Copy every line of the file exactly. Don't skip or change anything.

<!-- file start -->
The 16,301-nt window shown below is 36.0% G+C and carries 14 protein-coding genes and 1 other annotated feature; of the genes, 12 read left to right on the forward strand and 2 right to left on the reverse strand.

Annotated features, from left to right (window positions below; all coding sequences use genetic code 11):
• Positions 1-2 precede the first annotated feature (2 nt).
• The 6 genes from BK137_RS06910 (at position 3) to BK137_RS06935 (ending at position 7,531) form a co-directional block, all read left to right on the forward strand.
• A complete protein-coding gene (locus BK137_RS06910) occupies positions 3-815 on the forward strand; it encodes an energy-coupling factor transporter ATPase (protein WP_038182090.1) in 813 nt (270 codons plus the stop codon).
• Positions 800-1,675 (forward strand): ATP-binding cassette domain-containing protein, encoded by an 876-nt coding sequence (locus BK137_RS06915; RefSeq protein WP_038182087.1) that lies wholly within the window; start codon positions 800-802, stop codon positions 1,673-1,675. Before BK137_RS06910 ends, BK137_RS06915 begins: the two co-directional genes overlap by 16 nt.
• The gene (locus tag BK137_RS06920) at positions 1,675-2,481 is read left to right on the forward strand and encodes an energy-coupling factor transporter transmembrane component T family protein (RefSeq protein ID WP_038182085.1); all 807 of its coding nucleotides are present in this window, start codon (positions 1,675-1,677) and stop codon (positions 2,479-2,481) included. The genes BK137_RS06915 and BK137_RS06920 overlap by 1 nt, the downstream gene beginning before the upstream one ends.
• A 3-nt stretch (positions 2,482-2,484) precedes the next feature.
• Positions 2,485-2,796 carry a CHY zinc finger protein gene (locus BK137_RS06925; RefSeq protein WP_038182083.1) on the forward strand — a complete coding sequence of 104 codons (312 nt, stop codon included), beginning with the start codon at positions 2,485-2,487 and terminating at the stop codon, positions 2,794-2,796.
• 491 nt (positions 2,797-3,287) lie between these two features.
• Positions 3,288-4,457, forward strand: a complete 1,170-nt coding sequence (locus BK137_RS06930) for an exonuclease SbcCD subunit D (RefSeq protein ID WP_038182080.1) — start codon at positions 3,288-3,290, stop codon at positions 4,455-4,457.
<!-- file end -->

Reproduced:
The 16,301-nt window shown below is 36.0% G+C and carries 14 protein-coding genes and 1 other annotated feature; of the genes, 12 read left to right on the forward strand and 2 right to left on the reverse strand.

Annotated features, from left to right (window positions below; all coding sequences use genetic code 11):
• Positions 1-2 precede the first annotated feature (2 nt).
• The 6 genes from BK137_RS06910 (at position 3) to BK137_RS06935 (ending at position 7,531) form a co-directional block, all read left to right on the forward strand.
• A complete protein-coding gene (locus BK137_RS06910) occupies positions 3-815 on the forward strand; it encodes an energy-coupling factor transporter ATPase (protein WP_038182090.1) in 813 nt (270 codons plus the stop codon).
• Positions 800-1,675 (forward strand): ATP-binding cassette domain-containing protein, encoded by an 876-nt coding sequence (locus BK137_RS06915; RefSeq protein WP_038182087.1) that lies wholly within the window; start codon positions 800-802, stop codon positions 1,673-1,675. Before BK137_RS06910 ends, BK137_RS06915 begins: the two co-directional genes overlap by 16 nt.
• The gene (locus tag BK137_RS06920) at positions 1,675-2,481 is read left to right on the forward strand and encodes an energy-coupling factor transporter transmembrane component T family protein (RefSeq protein ID WP_038182085.1); all 807 of its coding nucleotides are present in this window, start codon (positions 1,675-1,677) and stop codon (positions 2,479-2,481) included. The genes BK137_RS06915 and BK137_RS06920 overlap by 1 nt, the downstream gene beginning before the upstream one ends.
• A 3-nt stretch (positions 2,482-2,484) precedes the next feature.
• Positions 2,485-2,796 carry a CHY zinc finger protein gene (locus BK137_RS06925; RefSeq protein WP_038182083.1) on the forward strand — a complete coding sequence of 104 codons (312 nt, stop codon included), beginning with the start codon at positions 2,485-2,487 and terminating at the stop codon, positions 2,794-2,796.
• 491 nt (positions 2,797-3,287) lie between these two features.
• Positions 3,288-4,457, forward strand: a complete 1,170-nt coding sequence (locus BK137_RS06930) for an exonuclease SbcCD subunit D (RefSeq protein ID WP_038182080.1) — start codon at positions 3,288-3,290, stop codon at positions 4,455-4,457.